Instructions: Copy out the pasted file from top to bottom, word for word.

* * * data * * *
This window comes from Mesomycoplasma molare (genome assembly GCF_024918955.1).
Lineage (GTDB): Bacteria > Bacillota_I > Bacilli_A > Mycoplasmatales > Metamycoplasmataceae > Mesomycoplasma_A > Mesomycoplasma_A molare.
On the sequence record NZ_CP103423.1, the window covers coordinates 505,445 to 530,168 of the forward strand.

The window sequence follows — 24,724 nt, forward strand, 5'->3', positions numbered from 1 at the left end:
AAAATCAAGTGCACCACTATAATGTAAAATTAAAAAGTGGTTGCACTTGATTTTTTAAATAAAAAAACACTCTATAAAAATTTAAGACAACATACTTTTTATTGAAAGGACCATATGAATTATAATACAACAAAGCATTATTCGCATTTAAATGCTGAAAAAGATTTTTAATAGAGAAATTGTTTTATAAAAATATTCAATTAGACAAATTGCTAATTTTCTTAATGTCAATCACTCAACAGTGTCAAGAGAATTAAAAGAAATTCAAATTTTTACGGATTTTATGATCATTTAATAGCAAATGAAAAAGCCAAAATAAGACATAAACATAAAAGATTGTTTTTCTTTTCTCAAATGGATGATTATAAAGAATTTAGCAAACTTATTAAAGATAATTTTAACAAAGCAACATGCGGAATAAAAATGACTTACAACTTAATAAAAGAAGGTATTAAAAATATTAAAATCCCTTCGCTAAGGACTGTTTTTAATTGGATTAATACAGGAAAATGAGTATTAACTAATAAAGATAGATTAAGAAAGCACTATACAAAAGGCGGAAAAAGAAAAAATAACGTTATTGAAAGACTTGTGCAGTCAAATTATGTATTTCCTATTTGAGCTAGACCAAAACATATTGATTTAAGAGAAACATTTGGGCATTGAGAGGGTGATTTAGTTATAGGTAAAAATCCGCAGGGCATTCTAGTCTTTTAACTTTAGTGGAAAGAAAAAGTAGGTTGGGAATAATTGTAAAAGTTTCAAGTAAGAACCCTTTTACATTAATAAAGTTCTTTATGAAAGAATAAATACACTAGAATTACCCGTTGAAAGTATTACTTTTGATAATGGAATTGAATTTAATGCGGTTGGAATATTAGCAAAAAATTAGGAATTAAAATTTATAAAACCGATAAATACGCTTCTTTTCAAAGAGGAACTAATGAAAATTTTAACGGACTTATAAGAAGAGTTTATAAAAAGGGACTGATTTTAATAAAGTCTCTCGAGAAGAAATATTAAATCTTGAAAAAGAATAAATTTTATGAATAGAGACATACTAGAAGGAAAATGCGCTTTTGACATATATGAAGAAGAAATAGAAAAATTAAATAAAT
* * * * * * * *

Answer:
This window comes from Mesomycoplasma molare (genome assembly GCF_024918955.1).
Lineage (GTDB): Bacteria > Bacillota_I > Bacilli_A > Mycoplasmatales > Metamycoplasmataceae > Mesomycoplasma_A > Mesomycoplasma_A molare.
On the sequence record NZ_CP103423.1, the window covers coordinates 505,445 to 530,168 of the forward strand.

The window sequence follows — 24,724 nt, forward strand, 5'->3', positions numbered from 1 at the left end:
AAAATCAAGTGCACCACTATAATGTAAAATTAAAAAGTGGTTGCACTTGATTTTTTAAATAAAAAAACACTCTATAAAAATTTAAGACAACATACTTTTTATTGAAAGGACCATATGAATTATAATACAACAAAGCATTATTCGCATTTAAATGCTGAAAAAGATTTTTAATAGAGAAATTGTTTTATAAAAATATTCAATTAGACAAATTGCTAATTTTCTTAATGTCAATCACTCAACAGTGTCAAGAGAATTAAAAGAAATTCAAATTTTTACGGATTTTATGATCATTTAATAGCAAATGAAAAAGCCAAAATAAGACATAAACATAAAAGATTGTTTTTCTTTTCTCAAATGGATGATTATAAAGAATTTAGCAAACTTATTAAAGATAATTTTAACAAAGCAACATGCGGAATAAAAATGACTTACAACTTAATAAAAGAAGGTATTAAAAATATTAAAATCCCTTCGCTAAGGACTGTTTTTAATTGGATTAATACAGGAAAATGAGTATTAACTAATAAAGATAGATTAAGAAAGCACTATACAAAAGGCGGAAAAAGAAAAAATAACGTTATTGAAAGACTTGTGCAGTCAAATTATGTATTTCCTATTTGAGCTAGACCAAAACATATTGATTTAAGAGAAACATTTGGGCATTGAGAGGGTGATTTAGTTATAGGTAAAAATCCGCAGGGCATTCTAGTCTTTTAACTTTAGTGGAAAGAAAAAGTAGGTTGGGAATAATTGTAAAAGTTTCAAGTAAGAACCCTTTTACATTAATAAAGTTCTTTATGAAAGAATAAATACACTAGAATTACCCGTTGAAAGTATTACTTTTGATAATGGAATTGAATTTAATGCGGTTGGAATATTAGCAAAAAATTAGGAATTAAAATTTATAAAACCGATAAATACGCTTCTTTTCAAAGAGGAACTAATGAAAATTTTAACGGACTTATAAGAAGAGTTTATAAAAAGGGACTGATTTTAATAAAGTCTCTCGAGAAGAAATATTAAATCTTGAAAAAGAATAAATTTTATGAATAGAGACATACTAGAAGGAAAATGCGCTTTTGACATATATGAAGAAGAAATAGAAAAATTAAATAAAT